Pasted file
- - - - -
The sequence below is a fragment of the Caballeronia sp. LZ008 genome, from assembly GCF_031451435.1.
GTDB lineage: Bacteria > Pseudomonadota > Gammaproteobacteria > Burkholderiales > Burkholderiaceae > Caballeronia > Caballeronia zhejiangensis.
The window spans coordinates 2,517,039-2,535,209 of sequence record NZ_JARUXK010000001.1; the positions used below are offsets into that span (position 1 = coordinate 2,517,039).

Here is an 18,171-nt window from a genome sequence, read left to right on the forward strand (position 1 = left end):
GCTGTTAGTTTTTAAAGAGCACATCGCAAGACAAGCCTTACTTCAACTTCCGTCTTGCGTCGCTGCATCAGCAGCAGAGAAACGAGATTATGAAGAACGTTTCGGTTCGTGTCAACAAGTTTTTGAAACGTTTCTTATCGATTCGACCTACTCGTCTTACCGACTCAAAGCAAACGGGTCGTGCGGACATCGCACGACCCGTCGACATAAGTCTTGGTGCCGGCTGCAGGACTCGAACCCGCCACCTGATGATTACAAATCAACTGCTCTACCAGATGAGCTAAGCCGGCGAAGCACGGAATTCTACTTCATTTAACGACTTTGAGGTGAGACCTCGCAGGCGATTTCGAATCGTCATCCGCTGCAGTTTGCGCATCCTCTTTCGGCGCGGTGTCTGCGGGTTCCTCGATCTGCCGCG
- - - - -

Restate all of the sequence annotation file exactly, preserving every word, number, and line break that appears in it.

The sequence below is a fragment of the Caballeronia sp. LZ008 genome, from assembly GCF_031451435.1.
GTDB lineage: Bacteria > Pseudomonadota > Gammaproteobacteria > Burkholderiales > Burkholderiaceae > Caballeronia > Caballeronia zhejiangensis.
The window spans coordinates 2,517,039-2,535,209 of sequence record NZ_JARUXK010000001.1; the positions used below are offsets into that span (position 1 = coordinate 2,517,039).

Here is an 18,171-nt window from a genome sequence, read left to right on the forward strand (position 1 = left end):
GCTGTTAGTTTTTAAAGAGCACATCGCAAGACAAGCCTTACTTCAACTTCCGTCTTGCGTCGCTGCATCAGCAGCAGAGAAACGAGATTATGAAGAACGTTTCGGTTCGTGTCAACAAGTTTTTGAAACGTTTCTTATCGATTCGACCTACTCGTCTTACCGACTCAAAGCAAACGGGTCGTGCGGACATCGCACGACCCGTCGACATAAGTCTTGGTGCCGGCTGCAGGACTCGAACCCGCCACCTGATGATTACAAATCAACTGCTCTACCAGATGAGCTAAGCCGGCGAAGCACGGAATTCTACTTCATTTAACGACTTTGAGGTGAGACCTCGCAGGCGATTTCGAATCGTCATCCGCTGCAGTTTGCGCATCCTCTTTCGGCGCGGTGTCTGCGGGTTCCTCGATCTGCCGCG